Canvas LMS


Modernizing Apprenticeship Training for Electrical Workers With Canvas

Northwest Line Joint Apprenticeship Training Committee

Vancouver, Washington

200 Users

Adopted Canvas: 2016

Northwest Line Joint Apprenticeship Training Committee (NW Line JATC) is revamping coursework in innovative ways to support online learning during the pandemic and beyond. With Canvas, the nonprofit organization can provide a hands-on apprenticeship to aspiring journey-level professionals, create engaging new coursework, and help workers gain skills in outside line construction and powerline-clearance tree trimming.


The Challenge

Since 1957, the Northwest Line Joint Apprenticeship Training Committee has provided high-quality training that helps prepare apprentices to become highly skilled journey-level workers for employment in the electrical industry.

Initially, a collaboration between the National Electrical Contractors Association (NECA) contractors, the International Brotherhood of Electrical Workers (IBEW), and Utility Line Clearance Contractors in the early eighties Northwest Line JATC’s training eorts added power line clearance tree trimming to its focus, an essential part of the trade.

Through ties to a local community college, NW Line JATC started a successful run with Canvas and purchased their own licensing in 2020.

With the added pandemic restrictions, the JATC decided to move all classes online to continue to provide essential training.


The Solution

“We chose Canvas because of the benefits we had already experienced using it and knew we could have greater control and strong user support,” said Keith Blakeslee, Instructor at NW Line JATC. Implementing Canvas would help NW Line JATC keep the learning


Key Findings

NW Line JATC chose Canvas for the freedom it gives instructors to support individualized learning

The team has reimagined online teaching and learning in an environment that relies heavily on face-to-face instruction

The JATC program has become a resource for other organizations to model


moving forward during the pandemic, engage participants in new, interactive ways, and give instructors more flexibility in how they teach and interact with students. Still, the switch to online learning brought some interesting challenges.

“There are certain trade skills that will continue to be best-taught face to face. Taking a hands-on skill [like trimming a tree near an active power line] and conveying it online is hard,” Blakeslee said.

“Luckily, having experience with Canvas put us ahead of the game in completing the move from paper coursework to digital during COVID-19,” Blakeslee said. “Using videos, handouts, and courseware in Canvas, our nine part-time instructors can outline courses in a way that replicates how we want to provide learning.”


The shift from a semester model to a topic-based model will better meet working students’ needs and enable instructors to track student progress and outline personalized content based on their schedules.


The Results

NW Line JATC credits Canvas for helping create culture change in the apprenticeship program. Students are more engaged than ever and can learn on the go.

“Previously, students were handed their binder and books to complete their coursework on their own and would attend class once a month. Now, students and instructors have an easy way to communicate. They can note questions that don’t make sense, and we can respond. This more modern approach helps us create a more connected relationship with students.”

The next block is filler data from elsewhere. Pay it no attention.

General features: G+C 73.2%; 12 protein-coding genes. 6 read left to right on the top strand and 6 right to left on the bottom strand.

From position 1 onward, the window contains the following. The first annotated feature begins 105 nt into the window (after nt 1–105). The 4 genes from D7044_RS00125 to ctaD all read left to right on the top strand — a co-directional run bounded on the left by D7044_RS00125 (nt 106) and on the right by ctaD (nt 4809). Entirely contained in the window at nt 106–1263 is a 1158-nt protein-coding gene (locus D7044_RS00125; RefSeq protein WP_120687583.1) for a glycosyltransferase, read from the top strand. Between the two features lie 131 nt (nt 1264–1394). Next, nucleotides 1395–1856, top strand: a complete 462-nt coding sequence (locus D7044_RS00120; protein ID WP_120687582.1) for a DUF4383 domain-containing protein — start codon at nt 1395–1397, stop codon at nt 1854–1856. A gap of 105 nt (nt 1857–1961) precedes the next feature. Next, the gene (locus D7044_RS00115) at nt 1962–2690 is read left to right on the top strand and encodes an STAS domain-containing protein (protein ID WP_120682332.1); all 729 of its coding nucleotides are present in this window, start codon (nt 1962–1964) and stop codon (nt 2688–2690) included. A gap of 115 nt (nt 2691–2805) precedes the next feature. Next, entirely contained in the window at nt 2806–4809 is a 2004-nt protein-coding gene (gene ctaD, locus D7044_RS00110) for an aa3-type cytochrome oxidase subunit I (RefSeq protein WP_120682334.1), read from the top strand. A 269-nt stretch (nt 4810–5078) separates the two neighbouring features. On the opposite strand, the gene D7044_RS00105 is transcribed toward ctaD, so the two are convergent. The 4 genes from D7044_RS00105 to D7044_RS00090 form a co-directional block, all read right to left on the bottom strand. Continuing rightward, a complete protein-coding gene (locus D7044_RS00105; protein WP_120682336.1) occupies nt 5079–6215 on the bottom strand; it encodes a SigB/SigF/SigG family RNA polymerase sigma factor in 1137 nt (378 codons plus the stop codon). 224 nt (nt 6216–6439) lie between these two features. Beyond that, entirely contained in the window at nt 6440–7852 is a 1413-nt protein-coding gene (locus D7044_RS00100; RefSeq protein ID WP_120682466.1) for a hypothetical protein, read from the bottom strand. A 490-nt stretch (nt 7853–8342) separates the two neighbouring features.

Today, students can complete their coursework on their laptops or their phones, wherever they are. That includes accessing the series of instructive videos published on a private YouTube account.

Throughout the pandemic, students and instructors have completed coursework entirely online, using Canvas and Zoom to review homework, go over lessons, watch instructional videos, hold discussions, and complete finals. Once pandemic restrictions are lifted, the school will move toward a hybrid learning model with face-to-face instruction and online learning.


“With Canvas, we’ve increased collaboration. Since students can complete their assignments in their truck on their lunch break, they can easily bounce questions and ideas off their coworkers and peers on the go.”

Canvas helps NW Line JATC better meet individual students’ needs. Instructors can quickly identify and support users who are less familiar with online tools and may have previously relied on books and other printed materials to continue their education.

Editing coursework to accommodate students when facing an emergency or scheduling conflict has been a huge benefit. Now, instructors can open or close assignments tailored to individual students’ needs.

With Canvas, NW Line JATC can easily divide modules across geographies to accommodate different regulations across Washington, Oregon, Northern California, and Idaho. Additionally, the organization can pave the way for other skill-based programs in adopting an online or remote learning model.

“While there are many organizations like ours throughout the Pacific Northwest, we’re the only ones using a learning platform. We find that a number of these organizations are now looking to us on how to model courseware for their people,” Blakeslee said.

“With Canvas, we’re better equipped to expand our apprenticeship anywhere.”


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